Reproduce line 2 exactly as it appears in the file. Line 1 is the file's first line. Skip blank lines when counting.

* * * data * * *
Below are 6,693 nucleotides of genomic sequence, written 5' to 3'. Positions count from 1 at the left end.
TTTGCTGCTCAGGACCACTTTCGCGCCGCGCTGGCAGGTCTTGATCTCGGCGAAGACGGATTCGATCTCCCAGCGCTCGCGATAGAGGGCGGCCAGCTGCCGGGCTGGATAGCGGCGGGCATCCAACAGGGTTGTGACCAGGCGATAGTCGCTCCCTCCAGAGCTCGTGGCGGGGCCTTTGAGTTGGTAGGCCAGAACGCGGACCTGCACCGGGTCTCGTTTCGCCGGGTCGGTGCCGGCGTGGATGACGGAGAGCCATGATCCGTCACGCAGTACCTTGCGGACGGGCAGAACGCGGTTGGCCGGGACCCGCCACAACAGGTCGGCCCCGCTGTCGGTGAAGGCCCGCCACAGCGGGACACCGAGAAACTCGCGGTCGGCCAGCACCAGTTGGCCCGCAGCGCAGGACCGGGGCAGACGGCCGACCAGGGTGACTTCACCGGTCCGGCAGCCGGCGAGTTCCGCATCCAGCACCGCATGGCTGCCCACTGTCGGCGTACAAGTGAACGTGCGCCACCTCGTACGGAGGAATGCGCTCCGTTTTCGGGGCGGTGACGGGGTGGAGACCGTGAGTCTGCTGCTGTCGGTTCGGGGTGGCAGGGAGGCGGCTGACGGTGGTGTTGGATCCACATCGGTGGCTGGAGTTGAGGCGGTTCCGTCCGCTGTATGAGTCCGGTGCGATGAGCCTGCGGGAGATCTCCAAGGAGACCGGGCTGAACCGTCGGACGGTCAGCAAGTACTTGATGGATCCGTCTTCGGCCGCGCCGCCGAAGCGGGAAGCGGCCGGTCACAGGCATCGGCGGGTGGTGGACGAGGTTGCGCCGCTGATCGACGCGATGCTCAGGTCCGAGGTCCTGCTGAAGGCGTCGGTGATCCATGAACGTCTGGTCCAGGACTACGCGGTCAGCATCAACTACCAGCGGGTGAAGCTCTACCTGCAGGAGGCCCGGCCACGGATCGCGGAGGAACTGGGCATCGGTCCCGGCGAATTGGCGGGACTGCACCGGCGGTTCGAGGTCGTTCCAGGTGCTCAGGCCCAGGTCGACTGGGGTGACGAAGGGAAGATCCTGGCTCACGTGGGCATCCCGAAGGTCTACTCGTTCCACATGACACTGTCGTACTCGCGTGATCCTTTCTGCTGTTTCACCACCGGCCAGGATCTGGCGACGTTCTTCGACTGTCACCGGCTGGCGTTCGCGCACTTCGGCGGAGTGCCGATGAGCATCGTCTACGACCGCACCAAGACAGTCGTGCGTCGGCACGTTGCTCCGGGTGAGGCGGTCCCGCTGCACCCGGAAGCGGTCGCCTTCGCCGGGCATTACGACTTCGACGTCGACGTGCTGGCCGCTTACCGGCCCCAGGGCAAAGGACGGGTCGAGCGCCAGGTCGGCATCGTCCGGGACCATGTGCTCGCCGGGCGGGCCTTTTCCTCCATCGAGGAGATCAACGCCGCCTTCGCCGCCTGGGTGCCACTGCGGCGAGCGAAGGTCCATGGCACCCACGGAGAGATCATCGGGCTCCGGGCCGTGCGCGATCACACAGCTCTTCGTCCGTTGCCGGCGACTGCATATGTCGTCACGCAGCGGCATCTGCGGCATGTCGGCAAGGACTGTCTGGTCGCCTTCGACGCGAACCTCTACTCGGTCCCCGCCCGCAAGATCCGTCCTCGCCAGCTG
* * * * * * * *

TTTGCTGCTCAGGACCACTTTCGCGCCGCGCTGGCAGGTCTTGATCTCGGCGAAGACGGATTCGATCTCCCAGCGCTCGCGATAGAGGGCGGCCAGCTGCCGGGCTGGATAGCGGCGGGCATCCAACAGGGTTGTGACCAGGCGATAGTCGCTCCCTCCAGAGCTCGTGGCGGGGCCTTTGAGTTGGTAGGCCAGAACGCGGACCTGCACCGGGTCTCGTTTCGCCGGGTCGGTGCCGGCGTGGATGACGGAGAGCCATGATCCGTCACGCAGTACCTTGCGGACGGGCAGAACGCGGTTGGCCGGGACCCGCCACAACAGGTCGGCCCCGCTGTCGGTGAAGGCCCGCCACAGCGGGACACCGAGAAACTCGCGGTCGGCCAGCACCAGTTGGCCCGCAGCGCAGGACCGGGGCAGACGGCCGACCAGGGTGACTTCACCGGTCCGGCAGCCGGCGAGTTCCGCATCCAGCACCGCATGGCTGCCCACTGTCGGCGTACAAGTGAACGTGCGCCACCTCGTACGGAGGAATGCGCTCCGTTTTCGGGGCGGTGACGGGGTGGAGACCGTGAGTCTGCTGCTGTCGGTTCGGGGTGGCAGGGAGGCGGCTGACGGTGGTGTTGGATCCACATCGGTGGCTGGAGTTGAGGCGGTTCCGTCCGCTGTATGAGTCCGGTGCGATGAGCCTGCGGGAGATCTCCAAGGAGACCGGGCTGAACCGTCGGACGGTCAGCAAGTACTTGATGGATCCGTCTTCGGCCGCGCCGCCGAAGCGGGAAGCGGCCGGTCACAGGCATCGGCGGGTGGTGGACGAGGTTGCGCCGCTGATCGACGCGATGCTCAGGTCCGAGGTCCTGCTGAAGGCGTCGGTGATCCATGAACGTCTGGTCCAGGACTACGCGGTCAGCATCAACTACCAGCGGGTGAAGCTCTACCTGCAGGAGGCCCGGCCACGGATCGCGGAGGAACTGGGCATCGGTCCCGGCGAATTGGCGGGACTGCACCGGCGGTTCGAGGTCGTTCCAGGTGCTCAGGCCCAGGTCGACTGGGGTGACGAAGGGAAGATCCTGGCTCACGTGGGCATCCCGAAGGTCTACTCGTTCCACATGACACTGTCGTACTCGCGTGATCCTTTCTGCTGTTTCACCACCGGCCAGGATCTGGCGACGTTCTTCGACTGTCACCGGCTGGCGTTCGCGCACTTCGGCGGAGTGCCGATGAGCATCGTCTACGACCGCACCAAGACAGTCGTGCGTCGGCACGTTGCTCCGGGTGAGGCGGTCCCGCTGCACCCGGAAGCGGTCGCCTTCGCCGGGCATTACGACTTCGACGTCGACGTGCTGGCCGCTTACCGGCCCCAGGGCAAAGGACGGGTCGAGCGCCAGGTCGGCATCGTCCGGGACCATGTGCTCGCCGGGCGGGCCTTTTCCTCCATCGAGGAGATCAACGCCGCCTTCGCCGCCTGGGTGCCACTGCGGCGAGCGAAGGTCCATGGCACCCACGGAGAGATCATCGGGCTCCGGGCCGTGCGCGATCACACAGCTCTTCGTCCGTTGCCGGCGACTGCATATGTCGTCACGCAGCGGCATCTGCGGCATGTCGGCAAGGACTGTCTGGTCGCCTTCGACGCGAACCTCTACTCGGTCCCCGCCCGCAAGATCCGTCCTCGCCAGCTG